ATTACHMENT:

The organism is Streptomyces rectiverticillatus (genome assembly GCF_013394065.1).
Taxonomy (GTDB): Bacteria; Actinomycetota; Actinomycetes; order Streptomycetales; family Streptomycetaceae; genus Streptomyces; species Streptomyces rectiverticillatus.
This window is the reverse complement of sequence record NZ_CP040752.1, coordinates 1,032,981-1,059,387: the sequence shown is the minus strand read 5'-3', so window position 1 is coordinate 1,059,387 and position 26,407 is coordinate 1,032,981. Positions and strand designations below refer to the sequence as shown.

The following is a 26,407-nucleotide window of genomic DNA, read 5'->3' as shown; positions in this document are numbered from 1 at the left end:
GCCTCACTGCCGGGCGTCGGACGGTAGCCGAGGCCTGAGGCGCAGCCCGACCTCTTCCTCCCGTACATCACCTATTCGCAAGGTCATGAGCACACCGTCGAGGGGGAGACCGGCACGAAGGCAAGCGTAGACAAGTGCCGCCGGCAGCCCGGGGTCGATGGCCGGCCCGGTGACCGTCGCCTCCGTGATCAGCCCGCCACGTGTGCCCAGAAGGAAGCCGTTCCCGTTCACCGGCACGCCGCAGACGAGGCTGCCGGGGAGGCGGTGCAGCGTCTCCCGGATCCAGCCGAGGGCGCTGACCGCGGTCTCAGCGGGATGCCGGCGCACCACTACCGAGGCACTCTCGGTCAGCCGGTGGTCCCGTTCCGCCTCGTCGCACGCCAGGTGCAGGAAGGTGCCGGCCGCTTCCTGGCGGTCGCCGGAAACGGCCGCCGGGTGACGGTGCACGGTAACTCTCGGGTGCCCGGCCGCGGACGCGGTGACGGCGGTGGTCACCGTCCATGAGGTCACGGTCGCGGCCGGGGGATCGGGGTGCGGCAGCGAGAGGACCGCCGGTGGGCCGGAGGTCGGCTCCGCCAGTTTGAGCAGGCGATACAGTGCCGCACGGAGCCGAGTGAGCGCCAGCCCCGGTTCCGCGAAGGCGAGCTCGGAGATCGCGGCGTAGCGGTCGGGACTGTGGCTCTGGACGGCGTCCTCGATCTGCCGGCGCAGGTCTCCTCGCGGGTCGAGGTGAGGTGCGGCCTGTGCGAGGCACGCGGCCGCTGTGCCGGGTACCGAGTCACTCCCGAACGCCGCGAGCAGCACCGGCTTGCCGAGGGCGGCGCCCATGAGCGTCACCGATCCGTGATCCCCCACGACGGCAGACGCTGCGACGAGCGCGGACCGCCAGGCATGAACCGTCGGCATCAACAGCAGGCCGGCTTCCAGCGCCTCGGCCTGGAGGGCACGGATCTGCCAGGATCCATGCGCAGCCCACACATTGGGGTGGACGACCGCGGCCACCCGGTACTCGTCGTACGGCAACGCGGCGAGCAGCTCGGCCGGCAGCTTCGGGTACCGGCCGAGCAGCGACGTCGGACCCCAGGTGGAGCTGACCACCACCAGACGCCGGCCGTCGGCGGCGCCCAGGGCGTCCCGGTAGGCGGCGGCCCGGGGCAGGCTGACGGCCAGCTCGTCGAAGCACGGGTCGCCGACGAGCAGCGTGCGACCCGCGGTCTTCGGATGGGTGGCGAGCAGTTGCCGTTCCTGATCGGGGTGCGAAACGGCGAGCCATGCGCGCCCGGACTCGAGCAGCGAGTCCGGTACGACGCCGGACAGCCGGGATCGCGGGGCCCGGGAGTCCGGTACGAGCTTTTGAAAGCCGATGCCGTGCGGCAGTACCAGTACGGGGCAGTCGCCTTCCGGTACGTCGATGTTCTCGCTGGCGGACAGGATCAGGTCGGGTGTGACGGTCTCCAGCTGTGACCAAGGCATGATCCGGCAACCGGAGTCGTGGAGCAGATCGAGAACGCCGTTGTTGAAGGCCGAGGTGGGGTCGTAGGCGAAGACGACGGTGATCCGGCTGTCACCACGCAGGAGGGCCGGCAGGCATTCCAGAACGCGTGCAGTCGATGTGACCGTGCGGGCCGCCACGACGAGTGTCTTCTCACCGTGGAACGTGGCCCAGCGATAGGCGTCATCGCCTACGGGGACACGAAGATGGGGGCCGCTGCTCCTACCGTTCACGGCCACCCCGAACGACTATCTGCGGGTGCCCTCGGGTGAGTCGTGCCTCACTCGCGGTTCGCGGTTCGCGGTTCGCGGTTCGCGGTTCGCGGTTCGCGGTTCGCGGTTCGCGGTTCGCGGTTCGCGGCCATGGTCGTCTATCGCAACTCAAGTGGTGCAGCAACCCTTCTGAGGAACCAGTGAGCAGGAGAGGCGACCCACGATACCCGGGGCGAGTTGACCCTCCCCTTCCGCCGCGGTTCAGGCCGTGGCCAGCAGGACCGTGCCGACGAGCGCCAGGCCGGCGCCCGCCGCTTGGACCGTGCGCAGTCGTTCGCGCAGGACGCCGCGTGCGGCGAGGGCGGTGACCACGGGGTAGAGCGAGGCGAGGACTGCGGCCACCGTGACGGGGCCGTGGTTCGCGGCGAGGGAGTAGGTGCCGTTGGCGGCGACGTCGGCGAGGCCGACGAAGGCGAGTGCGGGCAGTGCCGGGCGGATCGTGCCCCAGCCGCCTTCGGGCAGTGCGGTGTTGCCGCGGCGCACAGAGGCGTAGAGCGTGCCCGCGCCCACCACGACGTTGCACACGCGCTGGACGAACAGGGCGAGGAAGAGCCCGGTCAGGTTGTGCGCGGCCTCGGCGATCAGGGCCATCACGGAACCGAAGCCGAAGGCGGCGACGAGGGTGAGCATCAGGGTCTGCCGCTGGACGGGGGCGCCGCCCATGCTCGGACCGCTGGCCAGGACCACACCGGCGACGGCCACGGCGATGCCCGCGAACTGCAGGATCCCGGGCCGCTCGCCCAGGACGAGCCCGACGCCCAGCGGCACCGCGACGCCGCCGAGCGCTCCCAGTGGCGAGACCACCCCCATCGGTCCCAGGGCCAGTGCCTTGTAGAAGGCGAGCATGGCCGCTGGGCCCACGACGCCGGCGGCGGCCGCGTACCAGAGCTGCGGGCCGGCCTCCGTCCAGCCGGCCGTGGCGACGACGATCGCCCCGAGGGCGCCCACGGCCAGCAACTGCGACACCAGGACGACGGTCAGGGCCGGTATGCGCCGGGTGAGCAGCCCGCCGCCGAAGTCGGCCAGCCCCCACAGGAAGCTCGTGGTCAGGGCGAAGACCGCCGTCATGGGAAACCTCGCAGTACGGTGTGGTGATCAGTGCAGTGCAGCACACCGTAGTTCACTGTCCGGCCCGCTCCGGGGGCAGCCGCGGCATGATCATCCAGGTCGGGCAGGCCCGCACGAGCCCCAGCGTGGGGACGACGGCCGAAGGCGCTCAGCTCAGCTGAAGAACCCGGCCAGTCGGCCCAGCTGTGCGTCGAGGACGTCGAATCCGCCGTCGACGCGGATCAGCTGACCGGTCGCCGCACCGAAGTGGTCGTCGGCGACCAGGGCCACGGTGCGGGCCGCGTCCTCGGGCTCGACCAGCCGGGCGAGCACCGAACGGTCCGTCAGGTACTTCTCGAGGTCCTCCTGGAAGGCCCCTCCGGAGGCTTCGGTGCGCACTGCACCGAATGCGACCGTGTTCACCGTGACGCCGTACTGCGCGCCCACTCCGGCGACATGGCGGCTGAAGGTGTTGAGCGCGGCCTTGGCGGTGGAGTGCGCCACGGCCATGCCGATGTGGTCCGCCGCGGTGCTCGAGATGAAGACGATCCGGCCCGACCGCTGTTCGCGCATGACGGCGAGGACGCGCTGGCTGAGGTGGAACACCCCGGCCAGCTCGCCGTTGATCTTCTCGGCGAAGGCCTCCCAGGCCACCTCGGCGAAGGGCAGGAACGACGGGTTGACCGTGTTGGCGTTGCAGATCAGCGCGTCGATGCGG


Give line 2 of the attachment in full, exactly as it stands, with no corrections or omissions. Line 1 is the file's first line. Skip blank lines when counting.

Taxonomy (GTDB): Bacteria; Actinomycetota; Actinomycetes; order Streptomycetales; family Streptomycetaceae; genus Streptomyces; species Streptomyces rectiverticillatus.